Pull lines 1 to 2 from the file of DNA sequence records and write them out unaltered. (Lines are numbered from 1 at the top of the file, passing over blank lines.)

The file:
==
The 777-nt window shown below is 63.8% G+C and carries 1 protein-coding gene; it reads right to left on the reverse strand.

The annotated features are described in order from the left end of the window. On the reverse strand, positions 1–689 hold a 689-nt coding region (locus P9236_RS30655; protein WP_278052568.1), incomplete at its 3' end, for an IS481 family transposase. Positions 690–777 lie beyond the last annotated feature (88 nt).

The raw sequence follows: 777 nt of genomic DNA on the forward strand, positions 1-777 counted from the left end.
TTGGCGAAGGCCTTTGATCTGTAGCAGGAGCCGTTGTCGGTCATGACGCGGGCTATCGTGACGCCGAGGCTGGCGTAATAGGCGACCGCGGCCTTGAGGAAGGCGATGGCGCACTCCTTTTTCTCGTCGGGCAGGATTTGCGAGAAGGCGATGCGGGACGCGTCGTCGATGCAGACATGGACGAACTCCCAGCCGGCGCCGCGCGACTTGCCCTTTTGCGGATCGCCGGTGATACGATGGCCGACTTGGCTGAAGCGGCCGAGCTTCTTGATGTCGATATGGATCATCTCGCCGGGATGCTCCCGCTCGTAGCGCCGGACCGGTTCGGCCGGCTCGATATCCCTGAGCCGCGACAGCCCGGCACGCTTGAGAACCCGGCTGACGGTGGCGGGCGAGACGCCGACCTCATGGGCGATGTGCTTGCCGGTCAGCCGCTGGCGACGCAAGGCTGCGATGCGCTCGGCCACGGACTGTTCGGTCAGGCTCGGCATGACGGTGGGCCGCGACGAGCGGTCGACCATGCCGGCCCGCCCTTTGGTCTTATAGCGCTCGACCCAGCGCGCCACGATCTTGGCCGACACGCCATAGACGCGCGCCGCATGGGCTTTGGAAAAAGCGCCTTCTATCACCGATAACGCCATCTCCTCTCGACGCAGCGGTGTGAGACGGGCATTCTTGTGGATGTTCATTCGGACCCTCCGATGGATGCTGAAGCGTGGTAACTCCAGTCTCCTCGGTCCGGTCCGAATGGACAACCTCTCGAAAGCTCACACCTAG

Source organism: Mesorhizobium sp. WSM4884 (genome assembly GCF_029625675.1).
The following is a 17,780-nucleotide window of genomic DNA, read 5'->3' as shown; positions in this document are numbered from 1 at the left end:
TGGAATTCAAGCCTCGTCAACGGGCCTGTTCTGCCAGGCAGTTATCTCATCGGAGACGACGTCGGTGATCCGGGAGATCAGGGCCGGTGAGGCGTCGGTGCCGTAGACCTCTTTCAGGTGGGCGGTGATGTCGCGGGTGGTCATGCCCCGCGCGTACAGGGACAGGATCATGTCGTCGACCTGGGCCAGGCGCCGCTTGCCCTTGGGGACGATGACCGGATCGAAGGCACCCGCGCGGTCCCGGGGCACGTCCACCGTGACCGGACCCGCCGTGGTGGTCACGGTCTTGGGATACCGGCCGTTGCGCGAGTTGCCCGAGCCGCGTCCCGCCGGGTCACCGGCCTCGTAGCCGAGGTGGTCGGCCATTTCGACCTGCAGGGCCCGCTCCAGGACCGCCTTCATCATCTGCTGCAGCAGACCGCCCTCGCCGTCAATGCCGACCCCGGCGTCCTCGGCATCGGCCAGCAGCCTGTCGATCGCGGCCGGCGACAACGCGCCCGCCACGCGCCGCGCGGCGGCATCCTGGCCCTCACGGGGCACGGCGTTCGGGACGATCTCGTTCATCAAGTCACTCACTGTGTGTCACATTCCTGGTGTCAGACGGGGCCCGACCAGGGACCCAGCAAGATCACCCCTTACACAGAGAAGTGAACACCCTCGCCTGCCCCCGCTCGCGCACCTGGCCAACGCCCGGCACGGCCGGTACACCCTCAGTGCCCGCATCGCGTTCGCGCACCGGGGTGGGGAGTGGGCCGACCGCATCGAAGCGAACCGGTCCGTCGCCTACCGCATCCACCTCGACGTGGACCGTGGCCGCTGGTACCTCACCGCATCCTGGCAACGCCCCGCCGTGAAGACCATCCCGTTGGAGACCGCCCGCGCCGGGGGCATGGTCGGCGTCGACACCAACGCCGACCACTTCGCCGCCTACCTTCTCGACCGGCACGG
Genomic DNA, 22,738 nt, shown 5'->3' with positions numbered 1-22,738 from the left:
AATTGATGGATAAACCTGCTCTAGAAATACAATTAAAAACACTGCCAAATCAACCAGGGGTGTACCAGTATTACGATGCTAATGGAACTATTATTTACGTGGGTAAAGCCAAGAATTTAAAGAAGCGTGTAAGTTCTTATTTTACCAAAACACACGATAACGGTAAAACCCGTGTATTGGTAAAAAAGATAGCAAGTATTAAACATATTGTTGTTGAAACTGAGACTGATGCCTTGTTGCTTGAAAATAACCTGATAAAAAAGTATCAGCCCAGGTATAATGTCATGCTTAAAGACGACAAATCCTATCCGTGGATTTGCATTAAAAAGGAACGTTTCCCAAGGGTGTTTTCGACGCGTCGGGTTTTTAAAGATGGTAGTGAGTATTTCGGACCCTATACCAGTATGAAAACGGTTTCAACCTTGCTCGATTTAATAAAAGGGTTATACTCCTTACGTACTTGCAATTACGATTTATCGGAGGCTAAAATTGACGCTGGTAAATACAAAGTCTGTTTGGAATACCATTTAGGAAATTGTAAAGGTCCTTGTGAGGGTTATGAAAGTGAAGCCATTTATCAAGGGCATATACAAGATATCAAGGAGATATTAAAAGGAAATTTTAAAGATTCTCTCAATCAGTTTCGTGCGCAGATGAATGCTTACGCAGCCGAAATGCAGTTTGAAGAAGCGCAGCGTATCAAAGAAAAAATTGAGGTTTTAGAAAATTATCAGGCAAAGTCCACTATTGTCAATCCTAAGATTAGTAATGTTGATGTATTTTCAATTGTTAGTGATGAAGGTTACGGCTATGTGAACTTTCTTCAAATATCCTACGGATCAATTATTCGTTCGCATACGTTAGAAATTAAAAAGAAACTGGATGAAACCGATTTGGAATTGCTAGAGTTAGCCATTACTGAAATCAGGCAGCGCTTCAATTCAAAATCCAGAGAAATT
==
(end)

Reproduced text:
The 777-nt window shown below is 63.8% G+C and carries 1 protein-coding gene; it reads right to left on the reverse strand.

The annotated features are described in order from the left end of the window. On the reverse strand, positions 1–689 hold a 689-nt coding region (locus P9236_RS30655; protein WP_278052568.1), incomplete at its 3' end, for an IS481 family transposase. Positions 690–777 lie beyond the last annotated feature (88 nt).